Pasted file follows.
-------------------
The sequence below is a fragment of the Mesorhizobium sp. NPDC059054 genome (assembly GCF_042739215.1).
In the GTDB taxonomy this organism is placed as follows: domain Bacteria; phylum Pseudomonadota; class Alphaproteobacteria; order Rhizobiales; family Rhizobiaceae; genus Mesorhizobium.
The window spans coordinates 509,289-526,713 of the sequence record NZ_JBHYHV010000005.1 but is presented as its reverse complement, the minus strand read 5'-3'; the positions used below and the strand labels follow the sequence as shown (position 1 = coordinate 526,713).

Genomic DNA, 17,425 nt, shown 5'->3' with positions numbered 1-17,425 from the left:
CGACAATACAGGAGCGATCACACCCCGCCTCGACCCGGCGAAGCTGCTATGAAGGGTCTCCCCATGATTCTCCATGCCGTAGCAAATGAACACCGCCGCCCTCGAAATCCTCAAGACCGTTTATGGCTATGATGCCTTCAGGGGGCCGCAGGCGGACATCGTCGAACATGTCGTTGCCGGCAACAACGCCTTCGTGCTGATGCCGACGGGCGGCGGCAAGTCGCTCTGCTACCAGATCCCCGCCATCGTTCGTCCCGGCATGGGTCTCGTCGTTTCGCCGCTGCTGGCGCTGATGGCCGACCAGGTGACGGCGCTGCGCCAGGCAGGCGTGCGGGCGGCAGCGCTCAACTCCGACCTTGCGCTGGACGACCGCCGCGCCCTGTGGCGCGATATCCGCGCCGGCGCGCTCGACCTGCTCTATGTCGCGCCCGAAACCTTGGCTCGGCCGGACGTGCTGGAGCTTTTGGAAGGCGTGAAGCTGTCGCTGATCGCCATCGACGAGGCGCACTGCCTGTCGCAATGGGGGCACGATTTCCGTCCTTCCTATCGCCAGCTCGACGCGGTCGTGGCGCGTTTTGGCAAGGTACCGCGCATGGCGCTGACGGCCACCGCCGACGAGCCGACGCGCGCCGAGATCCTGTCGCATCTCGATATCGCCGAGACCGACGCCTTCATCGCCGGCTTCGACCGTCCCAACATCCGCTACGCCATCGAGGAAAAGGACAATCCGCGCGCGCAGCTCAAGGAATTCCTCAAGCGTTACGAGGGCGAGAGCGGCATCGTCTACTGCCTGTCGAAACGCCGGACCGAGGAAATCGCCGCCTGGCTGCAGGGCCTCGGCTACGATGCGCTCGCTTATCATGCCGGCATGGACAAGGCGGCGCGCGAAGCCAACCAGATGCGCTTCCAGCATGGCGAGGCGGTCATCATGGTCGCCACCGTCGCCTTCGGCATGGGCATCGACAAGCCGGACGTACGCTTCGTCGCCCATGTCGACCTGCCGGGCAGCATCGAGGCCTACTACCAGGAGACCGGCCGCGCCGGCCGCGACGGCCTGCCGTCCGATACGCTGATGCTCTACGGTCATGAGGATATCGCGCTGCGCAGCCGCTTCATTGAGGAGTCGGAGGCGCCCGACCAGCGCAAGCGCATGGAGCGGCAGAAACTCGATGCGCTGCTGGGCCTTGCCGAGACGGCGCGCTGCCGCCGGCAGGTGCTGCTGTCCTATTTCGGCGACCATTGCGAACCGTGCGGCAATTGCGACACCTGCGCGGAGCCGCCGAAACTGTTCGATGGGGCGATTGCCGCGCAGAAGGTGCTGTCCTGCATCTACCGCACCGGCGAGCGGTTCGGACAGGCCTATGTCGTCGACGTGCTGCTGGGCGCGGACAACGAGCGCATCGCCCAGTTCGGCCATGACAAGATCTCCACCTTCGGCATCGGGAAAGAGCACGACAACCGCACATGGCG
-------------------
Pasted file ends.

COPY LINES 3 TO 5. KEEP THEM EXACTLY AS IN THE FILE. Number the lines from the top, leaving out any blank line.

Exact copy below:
The window spans coordinates 509,289-526,713 of the sequence record NZ_JBHYHV010000005.1 but is presented as its reverse complement, the minus strand read 5'-3'; the positions used below and the strand labels follow the sequence as shown (position 1 = coordinate 526,713).

Genomic DNA, 17,425 nt, shown 5'->3' with positions numbered 1-17,425 from the left:
CGACAATACAGGAGCGATCACACCCCGCCTCGACCCGGCGAAGCTGCTATGAAGGGTCTCCCCATGATTCTCCATGCCGTAGCAAATGAACACCGCCGCCCTCGAAATCCTCAAGACCGTTTATGGCTATGATGCCTTCAGGGGGCCGCAGGCGGACATCGTCGAACATGTCGTTGCCGGCAACAACGCCTTCGTGCTGATGCCGACGGGCGGCGGCAAGTCGCTCTGCTACCAGATCCCCGCCATCGTTCGTCCCGGCATGGGTCTCGTCGTTTCGCCGCTGCTGGCGCTGATGGCCGACCAGGTGACGGCGCTGCGCCAGGCAGGCGTGCGGGCGGCAGCGCTCAACTCCGACCTTGCGCTGGACGACCGCCGCGCCCTGTGGCGCGATATCCGCGCCGGCGCGCTCGACCTGCTCTATGTCGCGCCCGAAACCTTGGCTCGGCCGGACGTGCTGGAGCTTTTGGAAGGCGTGAAGCTGTCGCTGATCGCCATCGACGAGGCGCACTGCCTGTCGCAATGGGGGCACGATTTCCGTCCTTCCTATCGCCAGCTCGACGCGGTCGTGGCGCGTTTTGGCAAGGTACCGCGCATGGCGCTGACGGCCACCGCCGACGAGCCGACGCGCGCCGAGATCCTGTCGCATCTCGATATCGCCGAGACCGACGCCTTCATCGCCGGCTTCGACCGTCCCAACATCCGCTACGCCATCGAGGAAAAGGACAATCCGCGCGCGCAGCTCAAGGAATTCCTCAAGCGTTACGAGGGCGAGAGCGGCATCGTCTACTGCCTGTCGAAACGCCGGACCGAGGAAATCGCCGCCTGGCTGCAGGGCCTCGGCTACGATGCGCTCGCTTATCATGCCGGCATGGACAAGGCGGCGCGCGAAGCCAACCAGATGCGCTTCCAGCATGGCGAGGCGGTCATCATGGTCGCCACCGTCGCCTTCGGCATGGGCATCGACAAGCCGGACGTACGCTTCGTCGCCCATGTCGACCTGCCGGGCAGCATCGAGGCCTACTACCAGGAGACCGGCCGCGCCGGCCGCGACGGCCTGCCGTCCGATACGCTGATGCTCTACGGTCATGAGGATATCGCGCTGCGCAGCCGCTTCATTGAGGAGTCGGAGGCGCCCGACCAGCGCAAGCGCATGGAGCGGCAGAAACTCGATGCGCTGCTGGGCCTTGCCGAGACGGCGCGCTGCCGCCGGCAGGTGCTGCTGTCCTATTTCGGCGACCATTGCGAACCGTGCGGCAATTGCGACACCTGCGCGGAGCCGCCGAAACTGTTCGATGGGGCGATTGCCGCGCAGAAGGTGCTGTCCTGCATCTACCGCACCGGCGAGCGGTTCGGACAGGCCTATGTCGTCGACGTGCTGCTGGGCGCGGACAACGAGCGCATCGCCCAGTTCGGCCATGACAAGATCTCCACCTTCGGCATCGGGAAAGAGCACGACAACCGCACATGGCG